RICO: Legislative Activity in the 106th Congress

The federal Racketeer Influenced and Corrupt Organization (RICO) provisions outlaw the use of various state and federal crimes (predicate offenses) to acquire, maintain, or conduct the activities of a formal or informal enterprise whose activities affect interstate or foreign commerce, 18 U.S.C. 1961-1965. Violations subject offenders to criminal penalties and civil liability. The RICO legislative proposals introduced in the 106th Congress addressed offenses that their sponsors believe should be added to the list of predicate offenses. None of these proposals were enacted before the 106th Congress adjourned. RICO figured in the appropriations process as well, since the Department of Justice regularly but unsuccessfully sought specific funds for its RICO litigation against the major tobacco companies, see e.g., Department of Commerce, Justice, and State, the Judiciary, and Related Agencies Appropriations for 2000: Hearings Before a Subcomm. On the House Comm. On Appropriations, Pt.2 , 106th Cong., 1st Sess. 429 (1999). Although originally filed under RICO, the Medical Care Recovery Act, 42 U.S.C. 2651 et seq., and the Medicare Secondary Payer provisions of the Social Security Act, 42 U.S.C. 1395y, all but the RICO portions of the case have been dismissed, United States v. Philip Morris , 116 F.Supp. 2d 131 (D.D.C. 2000). Related CRS Reports include: Doyle, RICO: A Brief Sketch , CRS Report 96-950(pdf) (Oct. 1999); Doyle, RICO: An Abridged Sketch , CRS Report RS20376(pdf) (Oct. 1999); and Cohen, The Federal Lawsuit Against Tobacco Companies to Recover Health Care Costs , CRS Report RS20091 (Oct. 6, 2000).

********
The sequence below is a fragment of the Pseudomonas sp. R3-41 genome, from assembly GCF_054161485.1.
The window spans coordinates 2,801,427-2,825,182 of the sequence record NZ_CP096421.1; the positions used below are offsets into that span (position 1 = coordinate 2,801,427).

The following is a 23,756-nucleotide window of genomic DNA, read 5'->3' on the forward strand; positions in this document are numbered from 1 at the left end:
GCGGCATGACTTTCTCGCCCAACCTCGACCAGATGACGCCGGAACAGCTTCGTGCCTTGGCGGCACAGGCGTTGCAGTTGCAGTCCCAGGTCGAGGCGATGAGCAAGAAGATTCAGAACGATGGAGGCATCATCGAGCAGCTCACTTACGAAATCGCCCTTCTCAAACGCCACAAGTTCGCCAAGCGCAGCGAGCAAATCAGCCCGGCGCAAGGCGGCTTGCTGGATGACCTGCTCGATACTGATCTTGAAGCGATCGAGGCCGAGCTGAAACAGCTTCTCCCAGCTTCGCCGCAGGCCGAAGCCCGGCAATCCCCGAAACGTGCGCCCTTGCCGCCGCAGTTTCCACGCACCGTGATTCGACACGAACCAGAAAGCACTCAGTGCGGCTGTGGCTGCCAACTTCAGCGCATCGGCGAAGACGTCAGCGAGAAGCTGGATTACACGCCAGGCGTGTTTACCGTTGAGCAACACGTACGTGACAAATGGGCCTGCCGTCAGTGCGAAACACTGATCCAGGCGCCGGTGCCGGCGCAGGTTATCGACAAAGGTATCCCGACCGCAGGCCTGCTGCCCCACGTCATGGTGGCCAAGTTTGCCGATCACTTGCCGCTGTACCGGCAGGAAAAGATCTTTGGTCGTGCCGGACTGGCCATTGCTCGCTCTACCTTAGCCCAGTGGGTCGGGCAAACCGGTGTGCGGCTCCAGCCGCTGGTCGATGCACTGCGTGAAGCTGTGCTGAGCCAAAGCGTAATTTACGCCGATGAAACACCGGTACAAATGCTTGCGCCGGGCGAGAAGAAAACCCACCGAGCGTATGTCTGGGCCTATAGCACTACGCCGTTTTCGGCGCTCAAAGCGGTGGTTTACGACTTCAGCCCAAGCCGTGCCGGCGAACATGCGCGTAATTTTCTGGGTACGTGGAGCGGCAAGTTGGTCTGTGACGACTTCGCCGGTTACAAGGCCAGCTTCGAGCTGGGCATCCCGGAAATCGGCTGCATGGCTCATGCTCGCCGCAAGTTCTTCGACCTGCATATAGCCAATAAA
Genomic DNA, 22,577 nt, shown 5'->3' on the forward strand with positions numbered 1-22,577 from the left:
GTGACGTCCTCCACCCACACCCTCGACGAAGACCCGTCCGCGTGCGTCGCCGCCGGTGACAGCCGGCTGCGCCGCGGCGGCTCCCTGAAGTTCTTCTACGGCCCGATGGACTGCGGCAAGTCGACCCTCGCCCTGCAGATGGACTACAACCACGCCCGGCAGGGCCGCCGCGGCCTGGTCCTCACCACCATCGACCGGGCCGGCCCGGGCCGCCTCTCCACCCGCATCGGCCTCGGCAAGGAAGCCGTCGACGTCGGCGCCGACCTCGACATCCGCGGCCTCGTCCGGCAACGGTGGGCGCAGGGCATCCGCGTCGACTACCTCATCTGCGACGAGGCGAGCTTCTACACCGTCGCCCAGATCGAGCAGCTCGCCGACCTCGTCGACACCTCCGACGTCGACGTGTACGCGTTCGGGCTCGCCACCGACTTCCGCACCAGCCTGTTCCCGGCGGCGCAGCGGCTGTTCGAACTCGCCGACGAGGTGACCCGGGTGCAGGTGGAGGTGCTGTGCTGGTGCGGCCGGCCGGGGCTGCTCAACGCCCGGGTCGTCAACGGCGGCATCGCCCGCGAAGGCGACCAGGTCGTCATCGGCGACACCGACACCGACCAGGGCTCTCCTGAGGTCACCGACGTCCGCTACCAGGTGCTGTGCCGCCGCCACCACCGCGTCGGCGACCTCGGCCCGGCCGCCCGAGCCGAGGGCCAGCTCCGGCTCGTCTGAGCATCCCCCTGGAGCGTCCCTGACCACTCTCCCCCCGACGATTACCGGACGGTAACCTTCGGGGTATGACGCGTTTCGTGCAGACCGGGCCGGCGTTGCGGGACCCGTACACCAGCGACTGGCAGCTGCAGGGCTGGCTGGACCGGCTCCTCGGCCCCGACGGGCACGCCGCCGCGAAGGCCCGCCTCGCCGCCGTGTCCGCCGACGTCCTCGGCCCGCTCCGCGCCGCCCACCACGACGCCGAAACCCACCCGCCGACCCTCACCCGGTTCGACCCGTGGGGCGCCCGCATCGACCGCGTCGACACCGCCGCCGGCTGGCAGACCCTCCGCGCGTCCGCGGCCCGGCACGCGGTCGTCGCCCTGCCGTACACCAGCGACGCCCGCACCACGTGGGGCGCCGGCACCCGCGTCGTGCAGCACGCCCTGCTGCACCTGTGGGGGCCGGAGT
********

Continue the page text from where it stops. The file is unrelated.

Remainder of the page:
Order Code RS20377 Updated January 11, 2001 CRS Report for Congress Received through the CRS Web RICO: Legislative Activity in the 106th Congress (name redacted) Senior Specialist American Law Division Summary The federal Racketeer Influenced and Corrupt Organization (RICO) provisions outlaw the use of various state and federal crimes (predicate offenses) to acquire, maintain, or conduct the activities of a formal or informal enterprise whose activities affect interstate or foreign commerce, 18 U.S.C. 1961-1965. Violations subject offenders to criminal penalties and civil liability. The RICO legislative proposals introduced in the 106th Congress addressed offenses that their sponsors believe should be added to the list of predicate offenses. None of these proposals were enacted before the 106th Congress adjourned. RICO figured in the appropriations process as well, since the Department of Justice regularly but unsuccessfully sought specific funds for its RICO litigation against the major tobacco companies, see e.g., Department of Commerce, Justice, and State, the Judiciary, and Related Agencies Appropriations for 2000: Hearings Before a Subcomm. on the House Comm. on Appropriations, Pt.2, 106th Cong., 1st Sess. 429 (1999). Although originally filed under RICO, the Medical Care Recovery Act, 42 U.S.C. 2651 et seq., and the Medicare Secondary Payer provisions of the Social Security Act, 42 U.S.C. 1395y, all but the RICO portions of the case have been dismissed, United States v. Philip Morris, 116 F.Supp. 2d 131 (D.D.C. 2000). Related CRS Reports include: Doyle, RICO: A Brief Sketch, CRS Report 96-950 (Oct. 1999); Doyle, RICO: An Abridged Sketch, CRS Report RS20376 (Oct. 1999); and Cohen, The Federal Lawsuit Against Tobacco Companies to Recover Health Care Costs, CRS Report RS20091 (Oct. 6, 2000). Summary of Proposed Legislation H.R. 1768 (Rep. Conyers, et al.)/S.995 (Sen. Schumer, et al.): Section 501 of The Youth Gun Crime Enforcement Act of 1999 would have enlarged the list of RICO predicate offenses to include violations of: Congressional Research Service ˜ The Library of Congress CRS-2 - 18 U.S.C. 924(a)(penalties for violation of 18 U.S.C. 922)1 with respect to— + 18 U.S.C. 922(a)(1)(unregistered firearms or ammunition dealing) + 18 U.S.C. 922(a)(6)(false statements to acquire firearms or ammunition) + 18 U.S.C. 922(i)(interstate transportation of stolen firearms or ammunition) + 18 U.S.C. 922(j)(possession of stolen firearms or ammunition transported in interstate commerce) + 18 U.S.C. 922(k)(interstate transportation of firearms with altered serial numbers (or possession)) + 18 U.S.C. 922(o)(unlawful possession of a machinegun) + 18 U.S.C. 922(q)(possession of a firearm in a school zone) + 18 U.S.C. 922(u)(theft from a dealer of a firearm previously shipped in interstate commerce) + 18 U.S.C. 922(v)(possession of a semiautomatic assault weapon) + 18 U.S.C. 922(x)(1)(transfer of a handgun or its ammunition to a juvenile) - 18 U.S.C. 924(b)(shipment or receipt of firearm for use in a crime) - 18 U.S.C. 924(g)(interstate travel to buy or sell a firearm with intent to commit a RICO predicate offense, engage in drug trafficking, or commit a crime of violence) - 18 U.S.C. 924(h)(transfer of a firearm knowing it will be used in drug trafficking or a crime of violence) - 18 U.S.C. 924(k)(smuggling a firearm into the U.S. to facilitate drug trafficking or a crime of violence) - 18 U.S.C. 924(l)(theft of a firearm from interstate or foreign commerce) - 18 U.S.C. 924(m)(theft of a firearm from a dealer) - 18 U.S.C. 924(n)(interstate or foreign travel to unlawfully acquire a firearm) S.9 (Sen. Daschle, et al.): Section 2101 of the Safe Schools, Safe Streets, and Secure Borders Act of 1999 would have made interstate franchising of criminal street gangs a federal crime; section 2103 makes it a RICO predicate. S. 254 (Sen. Hatch, et al.)(as passed by the Senate): Section 1626 of the Violent and Repeat Juvenile Offender Accountability and Rehabilitation Act of 1999 would have added crimes of violence committed under the exclusive special maritime or territorial jurisdiction of the United States or in Indian country under the major crimes act (18 U.S.C. 1151) to the list of RICO predicate offenses. S.538 (Sen. Ashcroft): Section 107 of the Protect Children From Violence Act would have made it a crime to use a juvenile to commit a federal crime of violence (18 U.S.C. 25), adding the new crime to the RICO predicate offense list. S. 899 (Sen. Hatch, et al.): Section 7301 of the 21st Century Justice Act of 1999 would have added crimes of violence committed under the exclusive special maritime or territorial jurisdiction of the United States or in Indian country under the major crimes act (18 U.S.C. 1151) to the list of RICO predicate offenses. 1 Throughout this report the caption supplied for various sections of the United States Code are intended as a rough reference as to the content of the section. They are not intended to serve as a full inventory of the content of the section or of the possible exceptions, defenses, or supplements to which the sections may be subject. CRS-3 S. 1080 (Sen. Torricelli, et al.)/H.R. 3057 (Rep. Blagojevich et al.): Section 2(c) of the Gun Kingpin Penalty Act would have made RICO predicate offenses of: - 18 U.S.C. 922(a)(1)(A)(unlicensed importation, manufacture or dealing in firearms) - 18 U.S.C. 922(a)(3)(interstate transportation or receipt of firearm) - 18 U.S.C. 922(a)(5)(transfer of firearm to person from another state) - 18 U.S.C. 922(a)(6)(false statements made in acquisition of firearm or ammunition from a licensee) - 18 U.S.C. 922(d)(disposition of firearm or ammunition to a prohibited person) - 18 U.S.C. 922(g)(receipt of firearm or ammunition by a prohibited person) - 18 U.S.C. 922(h)(receipt of firearm or ammunition on behalf of a prohibited person) - 18 U.S.C. 922(i)(transportation of stolen firearm or ammunition) - 18 U.S.C. 922(j)(receipt of stolen firearm or ammunition) - 18 U.S.C. 922(k)(transportation or receipt of firearm with altered serial number) - 18 U.S.C. 922(z)(gunrunning) - 18 U.S.C. 924(b)(shipment or receipt of firearm for use in a crime). 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